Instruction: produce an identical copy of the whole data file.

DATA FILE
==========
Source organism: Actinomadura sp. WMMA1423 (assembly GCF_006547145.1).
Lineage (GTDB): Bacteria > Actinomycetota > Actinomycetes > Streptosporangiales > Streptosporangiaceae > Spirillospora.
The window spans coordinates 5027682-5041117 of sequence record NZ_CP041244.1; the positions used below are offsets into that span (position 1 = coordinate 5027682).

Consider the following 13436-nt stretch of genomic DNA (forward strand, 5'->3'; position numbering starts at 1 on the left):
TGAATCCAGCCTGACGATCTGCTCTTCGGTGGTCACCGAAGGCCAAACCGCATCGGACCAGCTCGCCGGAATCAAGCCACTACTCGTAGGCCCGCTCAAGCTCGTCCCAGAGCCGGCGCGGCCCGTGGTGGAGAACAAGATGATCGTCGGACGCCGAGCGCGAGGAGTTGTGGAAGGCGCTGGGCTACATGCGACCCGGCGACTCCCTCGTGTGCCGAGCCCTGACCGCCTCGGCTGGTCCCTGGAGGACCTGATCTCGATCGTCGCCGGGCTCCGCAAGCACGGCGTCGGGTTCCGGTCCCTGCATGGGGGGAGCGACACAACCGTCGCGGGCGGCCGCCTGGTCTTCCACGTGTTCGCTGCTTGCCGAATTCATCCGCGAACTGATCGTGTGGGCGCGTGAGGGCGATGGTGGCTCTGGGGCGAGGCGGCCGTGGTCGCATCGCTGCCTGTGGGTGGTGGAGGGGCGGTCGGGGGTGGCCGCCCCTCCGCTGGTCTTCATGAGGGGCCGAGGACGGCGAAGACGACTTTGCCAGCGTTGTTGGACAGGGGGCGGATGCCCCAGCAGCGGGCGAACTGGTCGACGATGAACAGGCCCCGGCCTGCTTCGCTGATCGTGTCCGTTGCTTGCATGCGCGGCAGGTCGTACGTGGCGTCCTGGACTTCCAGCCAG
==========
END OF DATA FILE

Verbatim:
Source organism: Actinomadura sp. WMMA1423 (assembly GCF_006547145.1).
Lineage (GTDB): Bacteria > Actinomycetota > Actinomycetes > Streptosporangiales > Streptosporangiaceae > Spirillospora.
The window spans coordinates 5027682-5041117 of sequence record NZ_CP041244.1; the positions used below are offsets into that span (position 1 = coordinate 5027682).

Consider the following 13436-nt stretch of genomic DNA (forward strand, 5'->3'; position numbering starts at 1 on the left):
TGAATCCAGCCTGACGATCTGCTCTTCGGTGGTCACCGAAGGCCAAACCGCATCGGACCAGCTCGCCGGAATCAAGCCACTACTCGTAGGCCCGCTCAAGCTCGTCCCAGAGCCGGCGCGGCCCGTGGTGGAGAACAAGATGATCGTCGGACGCCGAGCGCGAGGAGTTGTGGAAGGCGCTGGGCTACATGCGACCCGGCGACTCCCTCGTGTGCCGAGCCCTGACCGCCTCGGCTGGTCCCTGGAGGACCTGATCTCGATCGTCGCCGGGCTCCGCAAGCACGGCGTCGGGTTCCGGTCCCTGCATGGGGGGAGCGACACAACCGTCGCGGGCGGCCGCCTGGTCTTCCACGTGTTCGCTGCTTGCCGAATTCATCCGCGAACTGATCGTGTGGGCGCGTGAGGGCGATGGTGGCTCTGGGGCGAGGCGGCCGTGGTCGCATCGCTGCCTGTGGGTGGTGGAGGGGCGGTCGGGGGTGGCCGCCCCTCCGCTGGTCTTCATGAGGGGCCGAGGACGGCGAAGACGACTTTGCCAGCGTTGTTGGACAGGGGGCGGATGCCCCAGCAGCGGGCGAACTGGTCGACGATGAACAGGCCCCGGCCTGCTTCGCTGATCGTGTCCGTTGCTTGCATGCGCGGCAGGTCGTACGTGGCGTCCTGGACTTCCAGCCAG